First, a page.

Do you know your child’s best friend is a bad influence?!


Childhood friends come and go. This is a good thing, as the fickle nature of children ensures that no particular friend will hold sway over our kids for too long. At least that used to be the case.

Your child’s best friend now is a keeper. It changes and evolves but it never loses it’s ranking as BFF. Your child’s best friend has no feelings and, therefore, no empathy and no conscience.

Your child’s best friend is an electronic device, most likely an iPhone, maybe an iPad, and if you’re really slumming, an iPod Touch or a some other brand of “smart” device. You may scoff, but I’m telling you, these electronic devices are the most profound influences on our children.

The hardest part? We don’t know and can’t really control what our kids are being exposed to. Or can we?

Possession of electronics is not a right, it is a privilege.

I once approached a mom to let her know that her son had been posting nasty obscenities on Instagram. Her response? “I don’t have any idea what’s on there. He won’t let me see and he won’t give me his password.” My response to that, which in my head included “Hello, wtf???” audibly came out as “well, that’s easy, I just tell my kids either they give me their passwords or they don’t have iPhones anymore.” The mom found a quick distraction and our conversation was over.

Who is running the show here people???

The other day when I was scouring my son’s Instagram, I clicked on one of his followers. It was a girl with a username that referenced sniffing glue. She had hundreds of followers. Many of her posts reflected what seemed like depression, a penchant for “cutting” and possible suicidal tendencies.

So, she’s got hundreds of people watching her toil on Instagram. Presumably, they think it’s cool. I’ve got one pressing question; if I, and the whole world, can see this, why can’t her parents???

Leaving children unattended with their devices is tantamount to letting them hang out with kids you don’t know for hours on end. Please keep in mind too that kids can access the internet from their devices. My son told me one of his sweet little friends has a habit of going to the bathroom and watching porn on his iPhone. The mom has NO idea.

We are collectively dropping the ball here. Smart phones and other devices are incredible inventions that add to our lives (though I tend to think they may be the worst thing to happen to civilization but that’s another story) and they make corporations very wealthy. Our kids’ dependence on electronics at younger and younger ages pretty much ensures that these devices are indeed their BFFs. That’s “Best Friends Forever.” I don’t know about you, but I want to know everything I can about the greatest influence in my kids’ lives.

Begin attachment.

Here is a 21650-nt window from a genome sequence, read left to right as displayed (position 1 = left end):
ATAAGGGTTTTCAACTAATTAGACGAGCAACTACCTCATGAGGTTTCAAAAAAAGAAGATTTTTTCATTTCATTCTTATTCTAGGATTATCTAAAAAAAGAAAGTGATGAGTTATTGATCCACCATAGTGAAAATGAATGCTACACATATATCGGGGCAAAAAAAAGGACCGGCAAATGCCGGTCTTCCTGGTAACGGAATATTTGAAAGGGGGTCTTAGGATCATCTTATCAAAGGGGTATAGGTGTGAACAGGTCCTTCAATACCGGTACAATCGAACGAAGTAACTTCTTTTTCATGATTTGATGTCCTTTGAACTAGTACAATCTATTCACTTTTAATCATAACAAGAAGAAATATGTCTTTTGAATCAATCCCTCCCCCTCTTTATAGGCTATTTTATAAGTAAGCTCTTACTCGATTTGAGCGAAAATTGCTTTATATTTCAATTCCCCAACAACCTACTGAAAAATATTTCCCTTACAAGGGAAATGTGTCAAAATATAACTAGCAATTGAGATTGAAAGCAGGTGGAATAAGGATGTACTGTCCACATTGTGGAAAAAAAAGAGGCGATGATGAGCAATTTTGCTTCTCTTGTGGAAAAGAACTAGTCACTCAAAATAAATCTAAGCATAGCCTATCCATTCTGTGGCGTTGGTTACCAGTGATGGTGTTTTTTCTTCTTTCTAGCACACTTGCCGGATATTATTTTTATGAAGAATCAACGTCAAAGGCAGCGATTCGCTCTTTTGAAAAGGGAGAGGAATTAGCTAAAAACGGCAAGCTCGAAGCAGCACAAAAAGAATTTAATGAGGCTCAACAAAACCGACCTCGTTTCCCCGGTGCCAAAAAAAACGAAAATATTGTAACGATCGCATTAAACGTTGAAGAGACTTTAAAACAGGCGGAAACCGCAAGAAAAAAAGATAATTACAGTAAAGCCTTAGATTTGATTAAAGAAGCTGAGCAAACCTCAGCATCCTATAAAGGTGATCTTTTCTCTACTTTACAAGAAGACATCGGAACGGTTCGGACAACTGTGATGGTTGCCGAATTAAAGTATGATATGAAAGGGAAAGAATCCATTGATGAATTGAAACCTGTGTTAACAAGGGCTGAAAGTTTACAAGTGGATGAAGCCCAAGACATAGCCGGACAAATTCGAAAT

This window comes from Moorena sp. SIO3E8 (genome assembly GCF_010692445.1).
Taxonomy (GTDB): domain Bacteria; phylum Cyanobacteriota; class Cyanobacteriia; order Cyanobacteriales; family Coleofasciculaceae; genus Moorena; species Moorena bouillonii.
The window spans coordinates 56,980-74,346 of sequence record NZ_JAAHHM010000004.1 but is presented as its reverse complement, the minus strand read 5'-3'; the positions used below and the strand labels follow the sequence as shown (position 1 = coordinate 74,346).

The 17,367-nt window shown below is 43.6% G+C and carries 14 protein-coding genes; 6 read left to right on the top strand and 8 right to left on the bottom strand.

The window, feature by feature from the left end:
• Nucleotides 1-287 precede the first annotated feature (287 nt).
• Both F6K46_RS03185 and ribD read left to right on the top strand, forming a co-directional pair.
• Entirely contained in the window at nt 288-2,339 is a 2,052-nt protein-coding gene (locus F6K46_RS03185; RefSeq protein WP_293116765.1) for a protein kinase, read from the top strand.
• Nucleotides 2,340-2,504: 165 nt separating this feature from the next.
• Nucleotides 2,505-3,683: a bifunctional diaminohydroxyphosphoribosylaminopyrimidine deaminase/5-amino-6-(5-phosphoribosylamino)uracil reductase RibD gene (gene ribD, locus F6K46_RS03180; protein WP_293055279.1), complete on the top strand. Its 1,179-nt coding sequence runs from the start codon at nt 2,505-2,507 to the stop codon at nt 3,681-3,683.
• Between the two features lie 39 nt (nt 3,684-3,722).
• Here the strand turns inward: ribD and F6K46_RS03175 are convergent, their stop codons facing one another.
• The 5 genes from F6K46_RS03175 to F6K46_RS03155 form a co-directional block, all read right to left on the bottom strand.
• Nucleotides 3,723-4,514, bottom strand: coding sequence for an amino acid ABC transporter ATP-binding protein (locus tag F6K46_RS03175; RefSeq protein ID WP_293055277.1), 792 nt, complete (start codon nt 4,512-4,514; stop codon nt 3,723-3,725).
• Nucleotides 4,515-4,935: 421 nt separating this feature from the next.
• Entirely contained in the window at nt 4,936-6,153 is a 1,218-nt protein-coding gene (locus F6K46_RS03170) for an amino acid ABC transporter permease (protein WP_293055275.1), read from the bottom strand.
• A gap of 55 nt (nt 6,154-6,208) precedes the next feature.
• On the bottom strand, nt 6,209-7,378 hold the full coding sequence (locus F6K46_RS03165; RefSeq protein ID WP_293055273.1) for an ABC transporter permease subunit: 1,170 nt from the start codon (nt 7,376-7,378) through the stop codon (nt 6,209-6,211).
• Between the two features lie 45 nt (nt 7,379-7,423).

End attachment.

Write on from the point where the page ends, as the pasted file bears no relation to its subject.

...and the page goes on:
How about you? Will you pay more attention? Are you willing to piss your kids off by being an “overprotective meanie”? I will. I’m not vying for the position of best friend, I’m fulfilling my role as parent.

4 thoughts on “Do you know your child’s best friend is a bad influence?!

  1. I’m totally guilty of not knowing my kids passwords on social media sites — for a long time I didn’t know they were *on* social media sites. The two who currently live with me are 18 and 13. I honestly don’t feel like I have leverage on the 18 year old, but maybe that’s a cop-out. I’ll be interrogating, ahem investigating, the 13 year old this weekend…thanks for the reminder.

    • Yeah, I think 18 is sort of out of your hands, though if he/she has settings to public you should be able to see pretty easily. I have a 13 year old too and he’s got zero privacy. Both of my kids know that I will periodically look at their emails, texts and social media. As long as they are minors I will be up in their grills. I had permissive parents who thought they were exhibiting their “trust” in me. Looking back I know I felt on some level like no one cared enough to pay more attention. Our kids may “hate” us for being nosey but it also provides a measure of safety and security for them. Best of luck!! I hope I didn’t come off as too judgmental, I’ve had experiences with my kids that have driven me to pay more attention so I’m sharing my observations here.

      • I think you’re smart to be preemptive. I exhibited my trust in my now 18 year old and was astonished when she attempted suicide and was revealed as a cutter. I really thought I was respecting her privacy when I should have been up in her grill. Better too much in their faces than not enough, I now realize.

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